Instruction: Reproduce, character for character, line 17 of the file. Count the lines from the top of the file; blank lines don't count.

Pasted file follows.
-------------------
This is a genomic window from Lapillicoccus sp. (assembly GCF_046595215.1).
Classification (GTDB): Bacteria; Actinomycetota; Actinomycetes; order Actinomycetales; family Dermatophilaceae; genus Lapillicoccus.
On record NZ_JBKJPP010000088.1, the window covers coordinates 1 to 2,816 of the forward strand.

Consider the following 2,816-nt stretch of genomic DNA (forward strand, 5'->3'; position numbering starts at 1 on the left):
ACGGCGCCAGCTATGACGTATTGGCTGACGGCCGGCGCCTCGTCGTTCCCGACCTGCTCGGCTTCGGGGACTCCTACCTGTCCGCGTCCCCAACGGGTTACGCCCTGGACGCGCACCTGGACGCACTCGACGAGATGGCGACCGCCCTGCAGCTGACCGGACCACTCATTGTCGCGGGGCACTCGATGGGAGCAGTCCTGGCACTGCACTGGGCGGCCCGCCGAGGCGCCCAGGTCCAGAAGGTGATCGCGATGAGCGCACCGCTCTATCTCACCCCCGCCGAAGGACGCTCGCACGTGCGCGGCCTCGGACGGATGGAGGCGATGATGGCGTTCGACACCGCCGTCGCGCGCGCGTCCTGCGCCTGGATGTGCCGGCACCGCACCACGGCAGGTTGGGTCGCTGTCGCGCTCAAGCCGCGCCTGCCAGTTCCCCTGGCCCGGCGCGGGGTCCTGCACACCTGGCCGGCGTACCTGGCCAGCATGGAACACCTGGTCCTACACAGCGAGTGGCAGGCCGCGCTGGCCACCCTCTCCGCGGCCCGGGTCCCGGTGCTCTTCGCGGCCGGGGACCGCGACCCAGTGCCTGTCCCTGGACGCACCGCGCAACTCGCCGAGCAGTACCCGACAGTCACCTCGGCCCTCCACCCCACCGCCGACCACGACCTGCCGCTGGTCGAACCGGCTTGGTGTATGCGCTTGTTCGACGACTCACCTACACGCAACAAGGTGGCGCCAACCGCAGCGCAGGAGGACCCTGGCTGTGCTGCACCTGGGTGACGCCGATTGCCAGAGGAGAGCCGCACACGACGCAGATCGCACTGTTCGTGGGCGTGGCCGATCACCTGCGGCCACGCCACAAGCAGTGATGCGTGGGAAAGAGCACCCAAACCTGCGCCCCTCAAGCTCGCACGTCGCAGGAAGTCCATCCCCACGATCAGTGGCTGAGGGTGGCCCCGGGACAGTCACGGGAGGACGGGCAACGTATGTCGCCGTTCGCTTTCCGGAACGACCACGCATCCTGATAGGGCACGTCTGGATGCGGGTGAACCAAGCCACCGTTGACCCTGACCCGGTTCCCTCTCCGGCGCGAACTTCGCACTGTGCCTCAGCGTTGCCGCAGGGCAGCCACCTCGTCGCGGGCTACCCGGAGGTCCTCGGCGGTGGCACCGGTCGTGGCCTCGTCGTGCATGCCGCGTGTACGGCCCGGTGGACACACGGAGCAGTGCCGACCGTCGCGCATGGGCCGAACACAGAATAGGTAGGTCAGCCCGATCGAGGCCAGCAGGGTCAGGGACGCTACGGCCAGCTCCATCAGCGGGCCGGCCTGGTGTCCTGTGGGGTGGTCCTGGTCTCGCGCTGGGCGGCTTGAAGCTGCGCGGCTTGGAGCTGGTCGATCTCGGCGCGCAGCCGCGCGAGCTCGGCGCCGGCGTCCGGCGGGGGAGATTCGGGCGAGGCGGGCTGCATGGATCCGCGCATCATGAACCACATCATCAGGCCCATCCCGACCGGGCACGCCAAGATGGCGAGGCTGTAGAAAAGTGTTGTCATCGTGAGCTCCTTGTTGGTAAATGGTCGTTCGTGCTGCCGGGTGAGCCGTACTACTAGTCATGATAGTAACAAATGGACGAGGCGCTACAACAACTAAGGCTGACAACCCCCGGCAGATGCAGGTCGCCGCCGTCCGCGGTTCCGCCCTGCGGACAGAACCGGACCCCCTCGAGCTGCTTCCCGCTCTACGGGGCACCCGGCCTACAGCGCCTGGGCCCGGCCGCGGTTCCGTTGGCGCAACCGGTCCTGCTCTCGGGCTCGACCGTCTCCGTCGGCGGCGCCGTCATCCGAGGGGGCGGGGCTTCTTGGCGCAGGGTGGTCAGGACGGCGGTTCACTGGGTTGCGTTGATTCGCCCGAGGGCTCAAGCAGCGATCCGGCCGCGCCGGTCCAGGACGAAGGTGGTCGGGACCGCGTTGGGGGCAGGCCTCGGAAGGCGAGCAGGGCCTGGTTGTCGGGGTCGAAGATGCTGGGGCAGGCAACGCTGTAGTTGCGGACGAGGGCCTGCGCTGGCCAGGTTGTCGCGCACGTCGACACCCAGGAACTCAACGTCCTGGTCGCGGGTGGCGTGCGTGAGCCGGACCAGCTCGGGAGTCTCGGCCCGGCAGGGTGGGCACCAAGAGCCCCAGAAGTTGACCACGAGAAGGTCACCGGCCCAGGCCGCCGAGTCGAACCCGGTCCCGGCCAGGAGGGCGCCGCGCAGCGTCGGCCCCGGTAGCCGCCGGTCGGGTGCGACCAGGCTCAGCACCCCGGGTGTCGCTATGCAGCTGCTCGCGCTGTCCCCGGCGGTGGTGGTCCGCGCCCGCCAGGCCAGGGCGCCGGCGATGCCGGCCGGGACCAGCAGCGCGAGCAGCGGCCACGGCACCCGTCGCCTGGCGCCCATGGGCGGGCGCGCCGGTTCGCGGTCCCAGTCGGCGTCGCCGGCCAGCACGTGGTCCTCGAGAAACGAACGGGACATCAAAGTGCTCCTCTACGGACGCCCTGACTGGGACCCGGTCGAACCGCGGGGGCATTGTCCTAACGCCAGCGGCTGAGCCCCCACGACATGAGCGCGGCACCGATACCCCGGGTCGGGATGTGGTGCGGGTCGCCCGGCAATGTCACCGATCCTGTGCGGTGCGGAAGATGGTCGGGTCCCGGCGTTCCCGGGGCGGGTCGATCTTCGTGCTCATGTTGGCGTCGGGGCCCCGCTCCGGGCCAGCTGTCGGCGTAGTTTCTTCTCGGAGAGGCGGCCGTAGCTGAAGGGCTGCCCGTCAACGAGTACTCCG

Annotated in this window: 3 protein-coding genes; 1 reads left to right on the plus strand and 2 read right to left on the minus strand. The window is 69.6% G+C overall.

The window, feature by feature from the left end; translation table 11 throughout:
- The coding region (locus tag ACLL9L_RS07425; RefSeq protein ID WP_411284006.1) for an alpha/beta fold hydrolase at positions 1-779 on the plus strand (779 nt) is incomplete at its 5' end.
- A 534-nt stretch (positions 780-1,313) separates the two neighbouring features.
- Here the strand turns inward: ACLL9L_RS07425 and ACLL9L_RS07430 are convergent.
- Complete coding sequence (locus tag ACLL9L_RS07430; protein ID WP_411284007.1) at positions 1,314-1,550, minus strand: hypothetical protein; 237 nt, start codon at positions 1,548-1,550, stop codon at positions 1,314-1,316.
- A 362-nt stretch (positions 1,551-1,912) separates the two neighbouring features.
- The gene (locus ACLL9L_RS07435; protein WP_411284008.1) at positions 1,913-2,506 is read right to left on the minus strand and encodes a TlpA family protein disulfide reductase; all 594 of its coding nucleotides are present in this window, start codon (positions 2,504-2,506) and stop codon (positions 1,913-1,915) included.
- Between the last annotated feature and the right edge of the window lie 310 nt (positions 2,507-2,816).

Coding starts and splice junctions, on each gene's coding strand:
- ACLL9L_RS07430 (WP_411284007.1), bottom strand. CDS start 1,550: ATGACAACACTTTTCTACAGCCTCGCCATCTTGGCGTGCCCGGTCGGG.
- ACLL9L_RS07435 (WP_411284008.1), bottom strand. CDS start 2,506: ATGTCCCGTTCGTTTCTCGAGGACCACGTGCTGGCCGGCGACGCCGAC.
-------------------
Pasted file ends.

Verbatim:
- ACLL9L_RS07435 (WP_411284008.1), bottom strand. CDS start 2,506: ATGTCCCGTTCGTTTCTCGAGGACCACGTGCTGGCCGGCGACGCCGAC.